For example, the TFSA contribution limit for 2022 was $6,000. If you only contributed $4,000 to your TFSA last year, you can contribute an extra $2,000 this year on top of the $6,500 contribution limit for 2023 (for a total of $8,500).
The same applies to any unused contributions from previous years, dating back to when the TFSA program first started in 2009. This is an excellent feature of the TFSA and one that allows for the maximum flexibility of contributions.
What happens if I overcontribute to my TFSA?
The government has strict rules regarding TFSA maximum contribution limits. The CRA imposes a 1% fine for the highest excess amount in the account throughout the course of the month.
For example, if you over-contribute by $1,000 and the money stays in your account past the end of the month, you’ll be subject to a $10 fine every month that it remains in your account.If the $1,000 excess contribution remains in your TFSA from the beginning of the year through to the end of the year, then you will owe a total of $120 in fines to the CRA.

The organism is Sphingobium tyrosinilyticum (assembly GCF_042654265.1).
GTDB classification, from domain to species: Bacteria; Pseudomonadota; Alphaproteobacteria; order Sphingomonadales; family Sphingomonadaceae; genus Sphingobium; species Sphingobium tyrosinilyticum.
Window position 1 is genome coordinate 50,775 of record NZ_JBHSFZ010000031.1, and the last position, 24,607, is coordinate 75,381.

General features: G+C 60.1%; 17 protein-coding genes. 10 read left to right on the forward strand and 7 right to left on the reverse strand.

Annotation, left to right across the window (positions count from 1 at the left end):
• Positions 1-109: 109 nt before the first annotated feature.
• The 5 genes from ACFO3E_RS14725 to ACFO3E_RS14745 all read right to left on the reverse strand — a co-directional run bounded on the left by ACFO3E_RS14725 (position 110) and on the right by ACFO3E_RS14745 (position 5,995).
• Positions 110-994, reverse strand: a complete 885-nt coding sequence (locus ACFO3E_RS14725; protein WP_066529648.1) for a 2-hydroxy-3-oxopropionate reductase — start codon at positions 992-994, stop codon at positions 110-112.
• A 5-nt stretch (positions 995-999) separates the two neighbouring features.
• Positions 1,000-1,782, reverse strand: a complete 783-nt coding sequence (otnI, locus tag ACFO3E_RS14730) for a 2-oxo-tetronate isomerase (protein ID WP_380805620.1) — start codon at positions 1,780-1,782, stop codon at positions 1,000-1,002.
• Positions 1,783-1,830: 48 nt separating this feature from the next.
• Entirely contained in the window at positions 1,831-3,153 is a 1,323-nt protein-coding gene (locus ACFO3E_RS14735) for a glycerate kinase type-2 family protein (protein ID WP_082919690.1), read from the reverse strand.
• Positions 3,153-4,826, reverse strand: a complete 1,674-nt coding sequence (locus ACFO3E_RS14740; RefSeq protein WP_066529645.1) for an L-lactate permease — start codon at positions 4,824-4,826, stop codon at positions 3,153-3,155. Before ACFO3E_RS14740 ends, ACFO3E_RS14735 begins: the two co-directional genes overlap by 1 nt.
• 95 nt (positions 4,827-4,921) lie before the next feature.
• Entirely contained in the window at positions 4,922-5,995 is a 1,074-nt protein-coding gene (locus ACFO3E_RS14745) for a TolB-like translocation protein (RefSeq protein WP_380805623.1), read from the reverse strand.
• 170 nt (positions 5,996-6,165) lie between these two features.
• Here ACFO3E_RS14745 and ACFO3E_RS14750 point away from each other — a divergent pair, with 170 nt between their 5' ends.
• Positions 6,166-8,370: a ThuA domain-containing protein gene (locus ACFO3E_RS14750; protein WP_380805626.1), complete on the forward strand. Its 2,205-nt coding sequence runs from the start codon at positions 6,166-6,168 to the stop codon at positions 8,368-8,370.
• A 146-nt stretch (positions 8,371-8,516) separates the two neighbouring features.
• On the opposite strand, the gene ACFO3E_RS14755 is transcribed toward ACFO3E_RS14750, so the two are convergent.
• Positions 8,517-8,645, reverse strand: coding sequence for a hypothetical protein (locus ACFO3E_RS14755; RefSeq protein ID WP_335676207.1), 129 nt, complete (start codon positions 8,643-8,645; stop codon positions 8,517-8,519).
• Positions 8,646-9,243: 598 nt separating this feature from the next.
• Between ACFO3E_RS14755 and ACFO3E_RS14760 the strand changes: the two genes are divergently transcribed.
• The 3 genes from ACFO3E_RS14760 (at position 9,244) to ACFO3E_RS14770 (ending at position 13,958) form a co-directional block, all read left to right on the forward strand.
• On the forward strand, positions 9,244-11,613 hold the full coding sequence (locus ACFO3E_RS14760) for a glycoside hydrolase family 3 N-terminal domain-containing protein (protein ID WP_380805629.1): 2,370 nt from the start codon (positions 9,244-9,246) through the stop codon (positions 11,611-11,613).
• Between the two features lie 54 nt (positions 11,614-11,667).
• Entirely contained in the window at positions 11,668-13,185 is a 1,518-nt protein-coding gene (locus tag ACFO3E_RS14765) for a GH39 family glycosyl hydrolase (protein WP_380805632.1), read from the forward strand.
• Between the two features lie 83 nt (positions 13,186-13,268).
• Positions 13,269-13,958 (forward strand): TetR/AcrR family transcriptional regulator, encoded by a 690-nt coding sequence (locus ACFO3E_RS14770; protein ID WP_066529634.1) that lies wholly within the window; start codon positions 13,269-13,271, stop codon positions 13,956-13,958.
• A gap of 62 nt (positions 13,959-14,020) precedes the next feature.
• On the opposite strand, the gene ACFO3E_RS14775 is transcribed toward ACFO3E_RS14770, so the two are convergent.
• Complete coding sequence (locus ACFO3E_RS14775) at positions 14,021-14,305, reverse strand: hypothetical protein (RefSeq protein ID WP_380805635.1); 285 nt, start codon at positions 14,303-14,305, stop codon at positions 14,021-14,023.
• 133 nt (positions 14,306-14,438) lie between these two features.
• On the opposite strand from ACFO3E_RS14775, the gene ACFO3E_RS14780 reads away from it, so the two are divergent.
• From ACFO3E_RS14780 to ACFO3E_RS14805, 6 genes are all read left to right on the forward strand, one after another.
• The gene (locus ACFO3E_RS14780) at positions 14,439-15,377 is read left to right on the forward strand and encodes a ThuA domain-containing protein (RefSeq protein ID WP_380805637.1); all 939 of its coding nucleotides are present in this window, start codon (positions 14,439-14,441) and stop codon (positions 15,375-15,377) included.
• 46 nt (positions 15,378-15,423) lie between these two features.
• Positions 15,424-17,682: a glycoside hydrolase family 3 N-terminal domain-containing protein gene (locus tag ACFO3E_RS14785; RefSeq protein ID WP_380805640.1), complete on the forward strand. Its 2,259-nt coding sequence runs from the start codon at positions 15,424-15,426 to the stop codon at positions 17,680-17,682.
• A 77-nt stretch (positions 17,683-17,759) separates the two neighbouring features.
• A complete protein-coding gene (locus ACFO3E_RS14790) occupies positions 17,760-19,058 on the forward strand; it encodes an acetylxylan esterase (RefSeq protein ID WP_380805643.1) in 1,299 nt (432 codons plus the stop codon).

How many TFSA accounts can I have?
There is no limit to how many TFSAs you can have. However, the same total contribution limit applies to you whether you have one TFSA or ten TFSAs.
One benefit I can see of having multiple TFSAs could be that you want to have separate uses for each one. For example, you could have one TFSA for your emergency funds that are held in a savings account and another TFSA for your investments.
With this in mind, it’s simpler to have fewer TFSA accounts as it’s easier to keep track of and manage.
Does the money you put in a TFSA account get taxed?
Despite its name, TFSAs aren’t just meant for holding cash and savings. If your risk tolerance allows for it, it is best used for investing. Here are some examples of the types of investments you can hold in your TFSA:
- Mutual funds
You aren’t taxed on any money earned within the TFSA account.
For example, if your investments grow by $5,000 in a year, you can withdraw this profit without paying any taxes on it. Additionally, TFSA account earnings don't affect your total contribution limit for the year, as contribution limits only apply to outside money deposited into the account.
For these reasons, I believe that the TFSA is an invaluable investment account and that all Canadians should take advantage of its benefits.